It shouldn’t be surprising that we spend a lot of time training sales teams and coaching the sales team leaders. Our experience doing it for clients provides much insight into how to get maximum benefit from this kind of help. Here are five elements that must be considered before any money is spent on sales training.
- Can sales training be embedded into a repeatable selling system and process within your CRM? Teaching and training won’t stick for most people unless it is embedded in the system they use on an ongoing basis. Asking the right questions and employing the newly learned behaviors are habits that must be formed. By integrating them into the qualifying process, the opportunity stages, and the selling process within the CRM, it will lessen the time it takes to make the newly trained elements second-nature.
- Can sales managers become true coaches rather than simply managers and directors? This means coaching for performance and challenging salespeople rather than merely handling deal-specific needs or pricing. It means taking the time, lots of it, to help the individuals on the team master their newly learned skills. It also means helping them practice before they are in the field with prospects and clients. An excellent manager spends fully 50% of his or her time coaching their salespeople. Even if the manager is not a master at coaching, more time is better. Refer to this article to see the stats associated with this claim.
- Is the compensation plan workable? Create one that incents the behavior you desire and eliminates subjectivity and ambiguity. For instance, if incentives are based off of quota attainment, then quotas cannot be subjective and frivolously set by managers. Otherwise, the opportunity exists for playing favorites. Sure, sales training is important to help develop skills, but an outdated and ineffective sales compensation plan can derail the investment in training. Either the disenfranchised salesperson will leave or become complacent and the training dollars spent go down the drain.
- Are you ready to make improved selling skills and behaviors part of an individual’s development plan? We might want to think that every salesperson is completely motivated to become the best salesperson they can, and therefore will take away and apply the skills and principles taught through training. Unfortunately, there is this thing called the Forgetting Curve, which causes salespeople to forget what they’ve learned if there is no attempt to practice and/or retain the information. Any investment in training needs to carry an expectation that each individual will improve in specific and measurable ways. Make it a collaborative effort with each salesperson to identify what those improvements will be.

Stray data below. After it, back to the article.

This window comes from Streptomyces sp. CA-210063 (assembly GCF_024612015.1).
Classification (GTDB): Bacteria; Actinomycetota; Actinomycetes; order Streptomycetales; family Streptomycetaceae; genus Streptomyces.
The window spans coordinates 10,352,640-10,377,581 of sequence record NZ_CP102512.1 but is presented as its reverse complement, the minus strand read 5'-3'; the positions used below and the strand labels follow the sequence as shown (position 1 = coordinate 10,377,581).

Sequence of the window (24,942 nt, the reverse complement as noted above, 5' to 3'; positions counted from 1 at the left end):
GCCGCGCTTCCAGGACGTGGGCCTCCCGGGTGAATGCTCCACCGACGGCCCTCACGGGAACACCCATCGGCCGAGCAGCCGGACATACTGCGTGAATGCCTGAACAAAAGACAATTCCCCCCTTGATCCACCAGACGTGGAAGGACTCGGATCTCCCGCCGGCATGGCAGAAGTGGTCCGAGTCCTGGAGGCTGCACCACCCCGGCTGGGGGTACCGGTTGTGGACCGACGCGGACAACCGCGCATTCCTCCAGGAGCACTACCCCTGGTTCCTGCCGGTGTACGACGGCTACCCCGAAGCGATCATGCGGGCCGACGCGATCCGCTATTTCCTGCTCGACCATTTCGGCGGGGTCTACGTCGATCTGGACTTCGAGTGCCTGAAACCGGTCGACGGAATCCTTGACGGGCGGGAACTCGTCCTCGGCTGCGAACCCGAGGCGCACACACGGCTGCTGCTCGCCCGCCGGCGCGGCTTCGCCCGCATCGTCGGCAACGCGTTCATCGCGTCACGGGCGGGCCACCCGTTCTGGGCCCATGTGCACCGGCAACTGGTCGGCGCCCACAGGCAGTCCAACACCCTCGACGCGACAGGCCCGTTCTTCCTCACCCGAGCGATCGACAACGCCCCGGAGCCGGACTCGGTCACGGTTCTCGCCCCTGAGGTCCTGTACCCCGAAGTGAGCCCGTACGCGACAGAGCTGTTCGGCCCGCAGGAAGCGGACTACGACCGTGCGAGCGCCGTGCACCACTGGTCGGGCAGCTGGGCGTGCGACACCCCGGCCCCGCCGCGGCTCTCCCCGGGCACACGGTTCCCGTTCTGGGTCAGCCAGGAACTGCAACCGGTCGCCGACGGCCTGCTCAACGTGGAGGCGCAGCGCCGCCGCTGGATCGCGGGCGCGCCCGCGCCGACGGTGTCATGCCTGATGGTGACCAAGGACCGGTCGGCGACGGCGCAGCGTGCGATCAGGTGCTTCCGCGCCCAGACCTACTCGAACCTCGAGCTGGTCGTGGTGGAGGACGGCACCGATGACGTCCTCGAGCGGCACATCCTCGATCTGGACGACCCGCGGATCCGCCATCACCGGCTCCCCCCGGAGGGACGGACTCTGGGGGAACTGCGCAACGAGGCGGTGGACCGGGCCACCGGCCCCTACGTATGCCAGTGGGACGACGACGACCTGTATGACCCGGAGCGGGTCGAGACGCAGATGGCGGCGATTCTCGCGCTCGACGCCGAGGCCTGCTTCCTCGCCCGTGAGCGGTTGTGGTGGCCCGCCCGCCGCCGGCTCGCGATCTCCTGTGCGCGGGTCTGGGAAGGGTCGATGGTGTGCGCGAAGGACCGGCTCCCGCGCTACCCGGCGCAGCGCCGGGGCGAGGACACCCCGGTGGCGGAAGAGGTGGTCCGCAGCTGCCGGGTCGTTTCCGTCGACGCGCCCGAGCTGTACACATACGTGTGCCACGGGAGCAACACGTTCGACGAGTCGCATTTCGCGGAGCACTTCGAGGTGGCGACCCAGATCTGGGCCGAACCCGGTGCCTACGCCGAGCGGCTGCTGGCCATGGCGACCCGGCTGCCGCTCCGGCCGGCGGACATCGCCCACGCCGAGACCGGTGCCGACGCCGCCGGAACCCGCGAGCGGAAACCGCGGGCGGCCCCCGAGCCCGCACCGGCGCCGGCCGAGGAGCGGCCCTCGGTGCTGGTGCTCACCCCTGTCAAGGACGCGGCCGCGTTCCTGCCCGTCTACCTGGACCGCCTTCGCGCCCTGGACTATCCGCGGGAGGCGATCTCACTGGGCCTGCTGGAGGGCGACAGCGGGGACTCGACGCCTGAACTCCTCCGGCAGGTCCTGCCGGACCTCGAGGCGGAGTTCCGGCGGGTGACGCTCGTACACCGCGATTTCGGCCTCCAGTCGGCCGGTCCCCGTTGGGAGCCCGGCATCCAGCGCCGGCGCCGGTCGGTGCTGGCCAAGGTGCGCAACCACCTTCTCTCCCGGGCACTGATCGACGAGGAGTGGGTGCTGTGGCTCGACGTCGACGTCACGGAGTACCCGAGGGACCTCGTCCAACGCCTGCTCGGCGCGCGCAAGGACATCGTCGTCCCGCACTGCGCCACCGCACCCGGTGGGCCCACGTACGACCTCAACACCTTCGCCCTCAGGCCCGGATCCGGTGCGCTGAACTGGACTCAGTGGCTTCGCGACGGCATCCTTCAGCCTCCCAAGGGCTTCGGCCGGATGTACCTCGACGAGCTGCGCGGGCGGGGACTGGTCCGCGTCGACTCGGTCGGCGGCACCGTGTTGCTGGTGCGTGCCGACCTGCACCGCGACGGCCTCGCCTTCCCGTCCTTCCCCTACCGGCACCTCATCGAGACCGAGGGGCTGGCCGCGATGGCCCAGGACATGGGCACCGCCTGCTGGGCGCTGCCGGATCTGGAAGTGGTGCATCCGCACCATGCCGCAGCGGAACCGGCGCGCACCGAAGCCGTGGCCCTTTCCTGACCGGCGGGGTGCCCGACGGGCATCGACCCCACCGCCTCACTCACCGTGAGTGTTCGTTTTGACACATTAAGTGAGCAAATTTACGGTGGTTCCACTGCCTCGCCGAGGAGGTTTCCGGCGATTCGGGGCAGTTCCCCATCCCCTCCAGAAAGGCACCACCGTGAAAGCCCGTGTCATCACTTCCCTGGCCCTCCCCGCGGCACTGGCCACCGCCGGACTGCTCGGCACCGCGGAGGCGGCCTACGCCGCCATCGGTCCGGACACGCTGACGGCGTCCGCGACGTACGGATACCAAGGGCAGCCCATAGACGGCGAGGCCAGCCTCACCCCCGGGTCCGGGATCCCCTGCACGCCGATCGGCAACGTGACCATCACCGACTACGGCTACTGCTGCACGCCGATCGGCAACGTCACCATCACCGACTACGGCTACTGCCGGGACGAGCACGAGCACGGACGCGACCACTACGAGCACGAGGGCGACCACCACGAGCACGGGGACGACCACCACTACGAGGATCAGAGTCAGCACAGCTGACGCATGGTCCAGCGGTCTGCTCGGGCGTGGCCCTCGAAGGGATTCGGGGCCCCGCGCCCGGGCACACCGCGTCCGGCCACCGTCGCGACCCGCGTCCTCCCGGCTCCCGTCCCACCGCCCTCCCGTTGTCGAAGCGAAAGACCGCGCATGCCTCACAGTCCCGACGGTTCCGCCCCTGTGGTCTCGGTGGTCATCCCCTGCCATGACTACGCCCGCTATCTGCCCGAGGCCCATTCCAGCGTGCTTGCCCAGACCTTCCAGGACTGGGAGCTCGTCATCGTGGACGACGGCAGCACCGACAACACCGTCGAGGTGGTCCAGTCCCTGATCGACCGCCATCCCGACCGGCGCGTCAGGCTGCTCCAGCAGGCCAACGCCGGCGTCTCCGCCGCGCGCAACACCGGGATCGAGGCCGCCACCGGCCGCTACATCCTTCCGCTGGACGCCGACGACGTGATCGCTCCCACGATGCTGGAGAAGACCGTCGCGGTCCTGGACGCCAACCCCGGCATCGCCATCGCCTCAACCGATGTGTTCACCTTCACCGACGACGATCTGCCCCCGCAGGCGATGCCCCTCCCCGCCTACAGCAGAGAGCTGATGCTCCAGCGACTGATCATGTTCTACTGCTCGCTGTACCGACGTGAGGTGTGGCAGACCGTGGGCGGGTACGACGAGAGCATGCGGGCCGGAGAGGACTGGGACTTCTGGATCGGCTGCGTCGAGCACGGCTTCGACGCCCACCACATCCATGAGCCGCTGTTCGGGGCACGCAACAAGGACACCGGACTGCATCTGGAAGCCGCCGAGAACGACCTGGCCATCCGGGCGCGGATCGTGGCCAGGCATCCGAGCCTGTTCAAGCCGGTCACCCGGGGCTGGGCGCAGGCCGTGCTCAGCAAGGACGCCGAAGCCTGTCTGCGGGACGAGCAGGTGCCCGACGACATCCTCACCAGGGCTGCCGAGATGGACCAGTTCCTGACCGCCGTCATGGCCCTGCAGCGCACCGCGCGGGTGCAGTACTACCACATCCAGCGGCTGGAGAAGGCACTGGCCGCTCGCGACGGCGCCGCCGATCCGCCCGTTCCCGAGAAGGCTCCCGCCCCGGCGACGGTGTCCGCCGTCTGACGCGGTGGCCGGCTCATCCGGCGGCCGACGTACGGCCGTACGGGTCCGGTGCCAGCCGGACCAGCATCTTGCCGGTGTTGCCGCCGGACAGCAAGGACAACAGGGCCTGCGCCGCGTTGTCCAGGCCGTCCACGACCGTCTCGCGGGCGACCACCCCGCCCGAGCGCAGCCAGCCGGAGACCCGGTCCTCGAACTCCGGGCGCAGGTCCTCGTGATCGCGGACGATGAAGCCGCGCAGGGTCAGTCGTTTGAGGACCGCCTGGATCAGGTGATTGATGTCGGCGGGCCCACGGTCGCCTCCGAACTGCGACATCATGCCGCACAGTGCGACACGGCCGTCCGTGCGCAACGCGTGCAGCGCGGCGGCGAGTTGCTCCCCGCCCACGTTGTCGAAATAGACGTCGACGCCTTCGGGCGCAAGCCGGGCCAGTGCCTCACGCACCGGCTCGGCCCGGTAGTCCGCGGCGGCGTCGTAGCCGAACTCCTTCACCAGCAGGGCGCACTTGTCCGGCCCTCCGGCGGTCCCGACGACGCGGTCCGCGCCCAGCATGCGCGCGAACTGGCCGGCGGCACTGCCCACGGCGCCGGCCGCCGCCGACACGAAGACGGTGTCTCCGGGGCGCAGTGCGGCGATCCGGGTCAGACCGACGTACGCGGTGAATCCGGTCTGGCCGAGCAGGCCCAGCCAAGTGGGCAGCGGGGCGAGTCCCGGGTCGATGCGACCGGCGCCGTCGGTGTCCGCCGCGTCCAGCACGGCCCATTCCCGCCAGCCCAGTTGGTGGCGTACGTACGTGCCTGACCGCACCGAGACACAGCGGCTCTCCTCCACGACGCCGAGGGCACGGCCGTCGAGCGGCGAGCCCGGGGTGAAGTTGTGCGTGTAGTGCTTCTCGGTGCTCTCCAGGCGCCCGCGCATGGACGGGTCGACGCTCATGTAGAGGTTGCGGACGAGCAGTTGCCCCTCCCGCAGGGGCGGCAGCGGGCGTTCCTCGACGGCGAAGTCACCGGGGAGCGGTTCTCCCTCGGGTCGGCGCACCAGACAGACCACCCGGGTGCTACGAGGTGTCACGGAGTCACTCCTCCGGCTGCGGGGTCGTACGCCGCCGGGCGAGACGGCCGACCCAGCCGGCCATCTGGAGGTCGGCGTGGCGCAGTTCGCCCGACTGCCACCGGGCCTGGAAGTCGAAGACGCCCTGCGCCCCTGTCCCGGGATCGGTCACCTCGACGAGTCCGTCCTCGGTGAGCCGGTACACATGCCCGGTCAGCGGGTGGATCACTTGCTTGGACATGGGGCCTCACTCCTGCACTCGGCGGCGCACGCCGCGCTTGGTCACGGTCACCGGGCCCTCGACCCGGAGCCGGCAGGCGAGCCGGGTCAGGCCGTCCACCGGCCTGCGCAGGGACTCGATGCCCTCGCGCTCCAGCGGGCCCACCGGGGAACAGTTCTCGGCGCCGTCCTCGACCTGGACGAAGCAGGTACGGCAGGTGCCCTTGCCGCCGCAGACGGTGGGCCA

- Is the whole salesperson being addressed, not just their selling skillset but also their selling mindset? Too frequently sales trainers are “natural-born salespeople” who are good at demonstrating what to do and good at telling others how to conduct a sales conversation. And they make it look so effortless. Salespeople sit in training and want to believe they can mimic the master. They might even be able to do it for some role-play sessions. Sadly, though, if only the tactical components are addressed in training (they are only told what to do, what to say, and how to say it), salespeople may not be able to execute in the field or on the phone by themselves. Too often the salespeople may not have the confidence to execute like the trainer does. Even if they may want to do it, they may be too concerned with how the other party will take it – not wanting to come across as pushy or too salesy, for example. They try to perform as instructed and they can’t. So, guess what? They feel worse about themselves, lose more confidence, and get caught up in their own head, which prevents them from effectively changing and growing as a salesperson.
If your organization is ready to embrace and get behind all these elements, it is ready to make the best use of sales training. Let us know if we can show you the way. Just send me an email.